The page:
The Social Network (2010)

The movie The Social Network is about a phenomenon.  It is about young men individually, collectively, and separately obsessed with ideas.  The Social Network is about the passionate pursuit of connecting the unconnectable, of bridging the distance between people who might very well be standing across from one another in a room and finally, a movie about money and the accumulation of power for profit akin to the first atom bomb that once delivered, would change the world forever after.

The story is quite simple really, the birth of an idea that is as much about the time, place, and people connected to it as it is the drive of the one person who seemed to bring all of the elements together at just the precise moment for them to become something greater than the sum of their parts.  There is no denying these are smart people surrounded by other smart people, a sentiment reiterated in the film as “everyone is creating something at Harvard” with mention to Google and Microsoft in passing as if to utter too much about them might disquiet the rumblings of the significance of The Face Book as something unequal and perhaps more socially relevant.

What is perhaps most interesting about this movie is the undercurrent that prevails, frequently obscuring talent and drive and all the other things that make great young minds succeed, revealing the darkest desires in each of us that can and do win out and make monsters of our intentions.  Mark Zuckerberg is the anti-hero, the intellectual who wanted to be other things for other people and in the face of realizing he could never join the other side of the table, created a way so that he and others like him didn’t have to – ever again.  This is the story of opposites that have existed in society since the very beginning, the strength of the mind versus the strength of the body to accomplish the very same tasks over and over again.  If Zuckerberg had met Sisyphus he would have simply written a code to make the boulder repeat the cycle of returning to the mountain top for him, for eternity with a mere few thousand lines of code.  You might as easily define people as thinkers and doers, as intellectuals and athletes, as the rich and the poor for living among one another, across the room, in the same building, down the street are these disparate examples and for better and for worse this is the construct of society.  The challenge for a story like The Social Network is once it muddles through what you’re most curious about, the face behind Facebook, it has little left to reveal but the machinations of people turning against one another, their smiling faces changing into frowning faces Ad infinitum.  The main character, a young, awkward, socially inept intellectual who we are repeatedly told doesn’t care about money, succeeds as the driving force behind an idea but he forgets along the way what the idea meant in the first place and therefore fails to change except to feed on himself and his own sense of self.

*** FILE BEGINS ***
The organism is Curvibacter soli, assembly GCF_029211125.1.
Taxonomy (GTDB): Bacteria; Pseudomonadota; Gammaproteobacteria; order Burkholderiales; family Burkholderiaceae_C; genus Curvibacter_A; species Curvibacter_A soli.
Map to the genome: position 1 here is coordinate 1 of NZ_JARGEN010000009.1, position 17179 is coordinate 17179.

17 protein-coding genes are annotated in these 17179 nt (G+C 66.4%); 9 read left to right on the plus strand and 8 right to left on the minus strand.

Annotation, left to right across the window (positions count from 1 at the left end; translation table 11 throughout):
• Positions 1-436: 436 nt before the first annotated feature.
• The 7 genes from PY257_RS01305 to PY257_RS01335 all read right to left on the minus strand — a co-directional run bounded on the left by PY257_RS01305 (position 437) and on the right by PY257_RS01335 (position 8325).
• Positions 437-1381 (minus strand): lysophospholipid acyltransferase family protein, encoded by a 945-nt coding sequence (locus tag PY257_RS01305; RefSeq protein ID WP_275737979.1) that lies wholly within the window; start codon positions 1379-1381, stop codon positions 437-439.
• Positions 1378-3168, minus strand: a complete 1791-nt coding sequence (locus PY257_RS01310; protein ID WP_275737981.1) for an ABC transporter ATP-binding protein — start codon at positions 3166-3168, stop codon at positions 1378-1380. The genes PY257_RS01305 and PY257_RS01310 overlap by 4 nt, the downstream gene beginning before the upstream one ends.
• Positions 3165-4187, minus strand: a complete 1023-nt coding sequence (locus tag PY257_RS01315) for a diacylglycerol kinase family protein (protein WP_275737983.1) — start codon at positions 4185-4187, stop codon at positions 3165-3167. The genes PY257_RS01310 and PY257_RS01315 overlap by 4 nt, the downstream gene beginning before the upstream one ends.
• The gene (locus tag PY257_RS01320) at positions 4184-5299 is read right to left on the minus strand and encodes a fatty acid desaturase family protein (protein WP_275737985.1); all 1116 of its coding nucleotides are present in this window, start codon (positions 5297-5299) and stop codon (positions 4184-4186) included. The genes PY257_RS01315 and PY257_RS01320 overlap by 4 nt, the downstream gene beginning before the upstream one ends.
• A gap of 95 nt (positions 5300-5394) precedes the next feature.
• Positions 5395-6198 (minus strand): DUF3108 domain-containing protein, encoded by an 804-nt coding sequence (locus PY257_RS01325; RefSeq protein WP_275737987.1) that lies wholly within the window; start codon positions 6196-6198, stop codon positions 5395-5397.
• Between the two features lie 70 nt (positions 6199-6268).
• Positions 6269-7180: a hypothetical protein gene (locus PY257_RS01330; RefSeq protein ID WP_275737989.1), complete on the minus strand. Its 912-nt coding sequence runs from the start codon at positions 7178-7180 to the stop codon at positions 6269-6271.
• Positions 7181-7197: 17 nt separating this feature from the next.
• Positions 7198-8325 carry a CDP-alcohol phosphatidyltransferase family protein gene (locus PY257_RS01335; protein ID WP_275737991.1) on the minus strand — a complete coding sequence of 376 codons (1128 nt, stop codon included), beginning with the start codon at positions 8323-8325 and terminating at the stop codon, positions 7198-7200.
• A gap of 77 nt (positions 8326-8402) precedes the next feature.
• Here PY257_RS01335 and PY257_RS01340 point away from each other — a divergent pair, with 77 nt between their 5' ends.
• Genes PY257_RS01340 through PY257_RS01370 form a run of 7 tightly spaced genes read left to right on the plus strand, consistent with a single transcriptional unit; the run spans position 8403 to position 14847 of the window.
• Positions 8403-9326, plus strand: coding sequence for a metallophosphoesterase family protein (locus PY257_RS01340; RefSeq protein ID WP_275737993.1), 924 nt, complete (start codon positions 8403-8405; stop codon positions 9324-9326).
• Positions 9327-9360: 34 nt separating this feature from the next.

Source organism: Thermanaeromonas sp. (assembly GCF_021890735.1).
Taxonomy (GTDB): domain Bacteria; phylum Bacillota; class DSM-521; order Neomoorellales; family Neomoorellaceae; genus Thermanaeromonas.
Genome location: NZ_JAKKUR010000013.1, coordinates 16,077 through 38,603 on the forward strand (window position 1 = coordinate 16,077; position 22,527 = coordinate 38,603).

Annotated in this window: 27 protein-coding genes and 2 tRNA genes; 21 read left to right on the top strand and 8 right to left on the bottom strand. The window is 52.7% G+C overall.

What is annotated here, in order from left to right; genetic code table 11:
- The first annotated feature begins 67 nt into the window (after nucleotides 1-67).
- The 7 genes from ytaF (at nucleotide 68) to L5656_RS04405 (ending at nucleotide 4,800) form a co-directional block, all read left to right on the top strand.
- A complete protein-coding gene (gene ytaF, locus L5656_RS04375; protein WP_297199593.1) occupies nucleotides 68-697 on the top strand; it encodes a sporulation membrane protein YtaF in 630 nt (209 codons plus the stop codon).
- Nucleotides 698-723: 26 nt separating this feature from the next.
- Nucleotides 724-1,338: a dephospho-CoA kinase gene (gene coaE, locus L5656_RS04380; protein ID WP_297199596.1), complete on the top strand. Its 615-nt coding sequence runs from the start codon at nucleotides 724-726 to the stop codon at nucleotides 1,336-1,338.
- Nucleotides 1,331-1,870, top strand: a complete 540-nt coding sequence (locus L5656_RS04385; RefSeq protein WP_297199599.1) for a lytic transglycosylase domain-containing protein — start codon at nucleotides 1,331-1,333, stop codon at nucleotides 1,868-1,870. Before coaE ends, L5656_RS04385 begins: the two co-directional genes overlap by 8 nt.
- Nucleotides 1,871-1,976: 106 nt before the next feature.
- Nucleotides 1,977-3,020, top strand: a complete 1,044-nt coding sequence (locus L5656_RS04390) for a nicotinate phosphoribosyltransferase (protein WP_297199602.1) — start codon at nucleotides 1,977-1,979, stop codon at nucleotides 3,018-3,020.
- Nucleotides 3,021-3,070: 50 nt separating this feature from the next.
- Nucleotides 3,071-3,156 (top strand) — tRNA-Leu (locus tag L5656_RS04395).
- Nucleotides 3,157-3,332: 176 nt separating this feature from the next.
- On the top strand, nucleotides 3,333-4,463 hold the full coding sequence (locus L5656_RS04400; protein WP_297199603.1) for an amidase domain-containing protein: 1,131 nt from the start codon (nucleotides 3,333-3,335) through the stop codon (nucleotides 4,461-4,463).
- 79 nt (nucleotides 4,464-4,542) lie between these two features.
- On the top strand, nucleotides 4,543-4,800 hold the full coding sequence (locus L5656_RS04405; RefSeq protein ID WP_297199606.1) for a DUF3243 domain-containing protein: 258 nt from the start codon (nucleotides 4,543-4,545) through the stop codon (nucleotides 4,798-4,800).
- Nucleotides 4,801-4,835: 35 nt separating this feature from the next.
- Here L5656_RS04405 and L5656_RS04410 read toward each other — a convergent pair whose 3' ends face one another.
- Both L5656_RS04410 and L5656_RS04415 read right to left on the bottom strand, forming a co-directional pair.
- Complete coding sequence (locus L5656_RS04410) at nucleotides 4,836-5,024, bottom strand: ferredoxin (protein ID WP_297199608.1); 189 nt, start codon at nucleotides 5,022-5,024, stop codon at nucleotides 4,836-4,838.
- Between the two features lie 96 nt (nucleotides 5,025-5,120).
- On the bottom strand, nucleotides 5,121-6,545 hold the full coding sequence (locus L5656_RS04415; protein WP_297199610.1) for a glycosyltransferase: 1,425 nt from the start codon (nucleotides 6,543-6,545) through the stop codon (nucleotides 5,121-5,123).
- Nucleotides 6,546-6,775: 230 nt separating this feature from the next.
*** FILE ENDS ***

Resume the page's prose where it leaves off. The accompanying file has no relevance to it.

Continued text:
Few actors truly stand out in this film.  Jesse Eisenberg is Jessie Eisenberg, incapable really of portraying the least bit different version of himself from project to project, the same floppy curls, the stern sometimes motionless expressions and the brooding mask made of glass, not flesh and bone.  Andrew Garfield is by far the most interesting and succeeds as the helpless underling to Zuckerberg who uses him and tosses him aside as easily as a used tissue or soiled hundred-dollar bill.  Garfield emotes, painfully at times, giving us the only character we really want to root for, his place in the story as co-founder slowly, steadily usurped, his good intentions and hard work gone in an instant with a signature and a puff of thin air.  Armie Hammer Jr., who actually plays both Cameron Winklevoss and Tyler Winklevoss, through the magic and wonder of CGI and other special FX, is effective though one can’t help but wonder if the dazed and confused look shared between them through out the movie was a matter of direction or reflection of the actual people the roles were based on and meant to be portrayed so singularly, so one-dimensionally.  Justin Timberlake delivers what might be his best performance to date though it is clear he’s only one-off from his own sense of being, a young man used to the benefits of good looks and the power of charm like currency to be exchanged for favors, success, and excess.